Intel Corporation (INTC - Free Report) recently scrapped its plans to launch the Project Alloy virtual reality (VR) headset as an open reference design. According to Road To VR, the chip-maker cited lack of partner interest behind the cancellation of the project.
Intel had unveiled Project Alloy at the Intel Developer Forum in San Francisco, last year. Per ZDNet, through Project Alloy, the company introduced the concept of “merged reality” that allows users to freely move around in the virtual world while also interacting with it.
Project Alloy was an x86-based standalone VR headset. Intel also partnered with Microsoft (MSFT - Free Report) to bring the Windows Holographic platform to the Project Alloy platform. Moreover, at CES 2017, the company had announced that VR headsets based on the open design platform will be available by the fourth quarter of 2017.
However, the likely reason behind the project’s cancellation is cost viability for end users. Moreover, per Road To VR, “the challenge of further shrinking the headset to improve ergonomics and maintaining reasonable battery life” were other concerns.
Pricing: A Major Concern
We note that pricing has been the primary deterrent behind the mass adoption of VR devices. This has forced major developers like HTC and Facebook (FB - Free Report) to lower their device prices in recent times.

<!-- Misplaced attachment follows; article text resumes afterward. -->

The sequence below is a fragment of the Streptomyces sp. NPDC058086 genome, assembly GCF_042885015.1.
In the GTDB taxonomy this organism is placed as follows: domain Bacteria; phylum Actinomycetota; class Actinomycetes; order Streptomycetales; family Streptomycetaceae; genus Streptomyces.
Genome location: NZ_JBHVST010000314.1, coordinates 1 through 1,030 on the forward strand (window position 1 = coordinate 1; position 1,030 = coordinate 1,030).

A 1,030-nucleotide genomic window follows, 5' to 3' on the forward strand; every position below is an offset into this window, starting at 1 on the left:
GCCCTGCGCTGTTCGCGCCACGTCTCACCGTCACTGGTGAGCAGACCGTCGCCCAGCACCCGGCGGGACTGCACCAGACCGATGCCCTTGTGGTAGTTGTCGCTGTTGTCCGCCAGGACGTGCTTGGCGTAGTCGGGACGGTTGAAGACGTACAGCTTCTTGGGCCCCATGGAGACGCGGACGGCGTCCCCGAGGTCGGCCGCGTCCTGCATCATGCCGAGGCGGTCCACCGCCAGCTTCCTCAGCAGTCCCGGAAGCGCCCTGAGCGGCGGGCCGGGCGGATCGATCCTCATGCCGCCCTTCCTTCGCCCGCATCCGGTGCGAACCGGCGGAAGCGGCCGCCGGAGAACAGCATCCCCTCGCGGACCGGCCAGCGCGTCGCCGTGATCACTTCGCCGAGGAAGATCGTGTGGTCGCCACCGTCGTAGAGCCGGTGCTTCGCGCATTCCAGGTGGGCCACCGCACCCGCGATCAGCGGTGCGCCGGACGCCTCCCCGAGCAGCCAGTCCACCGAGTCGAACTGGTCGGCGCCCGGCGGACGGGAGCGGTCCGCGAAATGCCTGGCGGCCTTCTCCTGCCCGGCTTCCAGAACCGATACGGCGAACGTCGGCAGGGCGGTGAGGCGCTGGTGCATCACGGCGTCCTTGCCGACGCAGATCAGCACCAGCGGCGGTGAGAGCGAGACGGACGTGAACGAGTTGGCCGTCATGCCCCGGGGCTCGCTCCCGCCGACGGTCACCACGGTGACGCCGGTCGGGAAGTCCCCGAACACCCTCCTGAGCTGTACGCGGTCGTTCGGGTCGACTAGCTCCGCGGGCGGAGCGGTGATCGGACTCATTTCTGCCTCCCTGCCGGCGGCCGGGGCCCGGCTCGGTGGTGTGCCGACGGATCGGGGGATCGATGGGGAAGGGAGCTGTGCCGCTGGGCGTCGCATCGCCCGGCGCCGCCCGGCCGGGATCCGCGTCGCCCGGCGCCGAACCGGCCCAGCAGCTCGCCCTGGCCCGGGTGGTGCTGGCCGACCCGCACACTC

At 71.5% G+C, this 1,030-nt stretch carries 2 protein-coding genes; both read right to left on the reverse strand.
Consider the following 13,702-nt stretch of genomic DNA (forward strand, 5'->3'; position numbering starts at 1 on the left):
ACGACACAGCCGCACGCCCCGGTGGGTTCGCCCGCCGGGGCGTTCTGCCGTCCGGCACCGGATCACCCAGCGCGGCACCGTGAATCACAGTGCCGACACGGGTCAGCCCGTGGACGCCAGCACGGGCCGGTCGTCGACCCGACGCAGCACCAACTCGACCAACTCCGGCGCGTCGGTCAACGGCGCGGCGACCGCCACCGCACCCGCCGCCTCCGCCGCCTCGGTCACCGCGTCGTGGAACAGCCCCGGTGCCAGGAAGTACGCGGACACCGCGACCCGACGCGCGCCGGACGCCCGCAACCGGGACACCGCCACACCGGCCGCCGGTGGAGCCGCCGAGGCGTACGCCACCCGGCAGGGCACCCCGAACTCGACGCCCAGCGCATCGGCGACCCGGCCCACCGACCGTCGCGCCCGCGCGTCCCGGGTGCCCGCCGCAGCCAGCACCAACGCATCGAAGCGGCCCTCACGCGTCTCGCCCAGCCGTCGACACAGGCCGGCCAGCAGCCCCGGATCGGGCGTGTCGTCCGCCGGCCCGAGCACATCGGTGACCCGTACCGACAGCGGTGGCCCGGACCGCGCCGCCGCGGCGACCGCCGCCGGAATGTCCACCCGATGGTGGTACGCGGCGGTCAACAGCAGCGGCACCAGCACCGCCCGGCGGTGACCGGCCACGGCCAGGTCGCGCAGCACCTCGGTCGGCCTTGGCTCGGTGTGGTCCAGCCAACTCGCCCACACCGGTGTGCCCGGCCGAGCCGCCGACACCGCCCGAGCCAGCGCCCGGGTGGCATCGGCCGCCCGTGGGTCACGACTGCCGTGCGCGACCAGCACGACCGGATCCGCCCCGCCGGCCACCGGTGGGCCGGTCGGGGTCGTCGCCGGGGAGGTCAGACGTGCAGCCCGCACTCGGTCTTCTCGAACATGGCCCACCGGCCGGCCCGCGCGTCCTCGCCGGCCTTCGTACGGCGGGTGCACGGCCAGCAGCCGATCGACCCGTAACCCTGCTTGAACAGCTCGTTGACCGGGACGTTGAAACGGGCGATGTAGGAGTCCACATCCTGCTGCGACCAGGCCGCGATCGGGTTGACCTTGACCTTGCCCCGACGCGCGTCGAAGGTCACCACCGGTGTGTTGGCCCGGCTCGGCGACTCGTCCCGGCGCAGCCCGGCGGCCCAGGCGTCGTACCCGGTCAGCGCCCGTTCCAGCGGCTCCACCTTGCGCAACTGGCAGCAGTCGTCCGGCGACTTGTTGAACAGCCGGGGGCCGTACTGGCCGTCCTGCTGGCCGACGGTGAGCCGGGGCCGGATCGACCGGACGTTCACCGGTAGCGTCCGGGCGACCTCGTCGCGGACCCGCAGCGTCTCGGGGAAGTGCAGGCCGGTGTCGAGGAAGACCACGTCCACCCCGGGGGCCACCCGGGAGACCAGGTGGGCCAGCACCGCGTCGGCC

Intel’s distress that a highly-priced device might not get the required market share amid increasing competition was not baseless, in our view.
The VR device market is expected to witness a surge in competition with a number of players like Acer, Asus, Dell, HP Inc., and Lenovo set to launch Windows-based VR devices by the end of this year. Per Fortune, these headsets are expected to be cheaper but less powerful as compared with Facebook’s Oculus Rift and HTC’s Vibe.
Alphabet (GOOGL - Free Report) division is also gearing up to launch standalone Daydream VR headset using Qualcomm’s reference design. The company is also working with partners like HTC and Lenovo to develop Daydream headsets that are completely free of phones, PCs and wires.
What’s Next for Intel?
Although cancellation of Project Alloy is a setback for Intel, the company will continue to invest in the development of next-generation technologies in the VR domain.
Intel is focusing on developing an ecosystem for this kind of devices based on its Movidius chips for visual processing, RealSense depth sensing and six degrees of freedom (6DoF) solutions and other enabling technologies including WiGig, Thunderbolt and Optane.
Notably, Intel’s WiGig technology-based HTC Vibe wireless headsets are expected to be launch in early 2018. Per Road To VR, Intel’s wireless VR solution uses DisplayLink’s DL-8020 chipset and the DisplayLink XR codec.
Moreover, Intel is working on making VR much more accessible and cheaper. The company’s “Portal Ridge” system streams SteamVR content to a smartphone-based headset over WiFi while using third party Tracker and controllers for tracking the headset and input.
The system doesn’t need a powerful host computer like most of the VR systems, as the VR-specific rendering work is offloaded to the smartphone. This makes the system less expensive compared to other PC-to-smartphone VR streaming systems.
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